Many studies in both animals and in humans have shown that lead (Pb) and manganese (Mn) exposure during development is detrimental, particularly in terms of learning, memory, and other behavioral outcomes. Stress, in combination with Pb and Mn exposure, may exert additional deleterious effects on neurodevelopment through a common mechanism of action or by causing cumulative negative outcomes (Cory-Slechta et al., 2008). The purpose of this study was to determine if developmental exposure to a stressor (impoverished environment), Pb, and Mn would result in behavioral and learning deficits in adulthood. Rat pups were gavaged with either 10 mg/kg lead (Pb) only, 100 mg/kg manganese (Mn) only, combination of Pb and Mn (Pb/Mn), vehicle for the Pb/Mn combination (VEH), distilled water (H2O) and a handled control every other day. Then the rats were behaviorally tested with the Cincinnati Water Maze (CWM) task (path integration) and the Light/Dark Exploration (anxiety/fearfulness). The developmental exposure to an impoverished environment, as well as Mn and Pb/Mn, resulted in increased anxiety in the light/dark task and increased learning deficits in the CWM. The data suggest that primarily chronic stress, and to some extent Mn exposure, cause significant impairment to cognitive development and learning.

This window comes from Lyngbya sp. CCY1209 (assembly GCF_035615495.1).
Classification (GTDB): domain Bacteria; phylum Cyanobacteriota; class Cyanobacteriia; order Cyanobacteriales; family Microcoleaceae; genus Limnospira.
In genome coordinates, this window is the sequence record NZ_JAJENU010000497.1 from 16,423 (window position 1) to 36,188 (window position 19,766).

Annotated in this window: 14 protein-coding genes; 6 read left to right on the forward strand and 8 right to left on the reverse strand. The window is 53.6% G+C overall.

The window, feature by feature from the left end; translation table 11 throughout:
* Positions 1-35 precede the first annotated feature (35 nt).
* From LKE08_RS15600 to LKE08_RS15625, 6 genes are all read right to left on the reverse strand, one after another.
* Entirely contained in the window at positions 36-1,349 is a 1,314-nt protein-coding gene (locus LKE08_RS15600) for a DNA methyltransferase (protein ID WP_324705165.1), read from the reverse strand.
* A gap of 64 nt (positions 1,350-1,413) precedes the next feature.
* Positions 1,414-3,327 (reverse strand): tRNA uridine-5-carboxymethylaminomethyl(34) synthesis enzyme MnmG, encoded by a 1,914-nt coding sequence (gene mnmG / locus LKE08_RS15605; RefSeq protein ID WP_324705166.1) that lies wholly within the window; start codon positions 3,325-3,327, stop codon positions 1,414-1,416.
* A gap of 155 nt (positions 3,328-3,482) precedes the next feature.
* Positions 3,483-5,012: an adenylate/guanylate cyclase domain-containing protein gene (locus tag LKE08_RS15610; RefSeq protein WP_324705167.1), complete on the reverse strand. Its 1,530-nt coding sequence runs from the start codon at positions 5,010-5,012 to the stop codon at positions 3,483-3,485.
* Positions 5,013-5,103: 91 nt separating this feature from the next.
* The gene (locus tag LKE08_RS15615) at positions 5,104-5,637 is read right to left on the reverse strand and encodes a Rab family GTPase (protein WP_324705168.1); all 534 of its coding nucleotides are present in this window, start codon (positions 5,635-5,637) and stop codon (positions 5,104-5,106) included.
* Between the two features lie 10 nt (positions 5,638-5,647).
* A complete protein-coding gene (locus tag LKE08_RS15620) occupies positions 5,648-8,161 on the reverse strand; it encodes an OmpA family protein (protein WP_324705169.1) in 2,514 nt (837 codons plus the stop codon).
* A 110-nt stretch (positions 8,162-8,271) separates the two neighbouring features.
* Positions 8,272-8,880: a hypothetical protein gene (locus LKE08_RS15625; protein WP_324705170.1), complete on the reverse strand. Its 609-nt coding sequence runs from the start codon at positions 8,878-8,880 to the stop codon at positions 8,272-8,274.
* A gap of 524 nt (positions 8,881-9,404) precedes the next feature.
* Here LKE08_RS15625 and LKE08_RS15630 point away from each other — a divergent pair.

Cheers: Exploring the British Culture
    Kaitlin Winter-Eulberg
    Mentors: Janette McDonald, Kenneth Roshong

    Cheers is a word that is used in Britain as a catch-all statement for thank you, welcome, and goodbye. This word is the beginning of the cultural differences that I encountered while studying abroad in London for a semester. Study abroad experiences are important in learning about other cultures and understanding oneself. I value my study abroad experience because I was able to immerse myself into a diverse community, understand the politics and routines of the British, and explore Europe from a student’s perspective. I studied at Goldsmiths in the Southeast side of London. My experiences varied from attending lectures and talking to students about their lives in Britain to riding transport to visit museums or hang out in a pub. I was fortunate to travel to Scotland, Wales, France, Spain and Germany during my three and a half month stay in Europe. The richness of culture and value of understanding other cultures is something that I found quite prevalent in Europe. The richness of Europe’s history gives European’s a different sense of knowledge and wealth that Americans could learn and appreciate. The opportunity to study abroad is something that all students should consider because of the benefits and insight that a person can get from living in a different culture.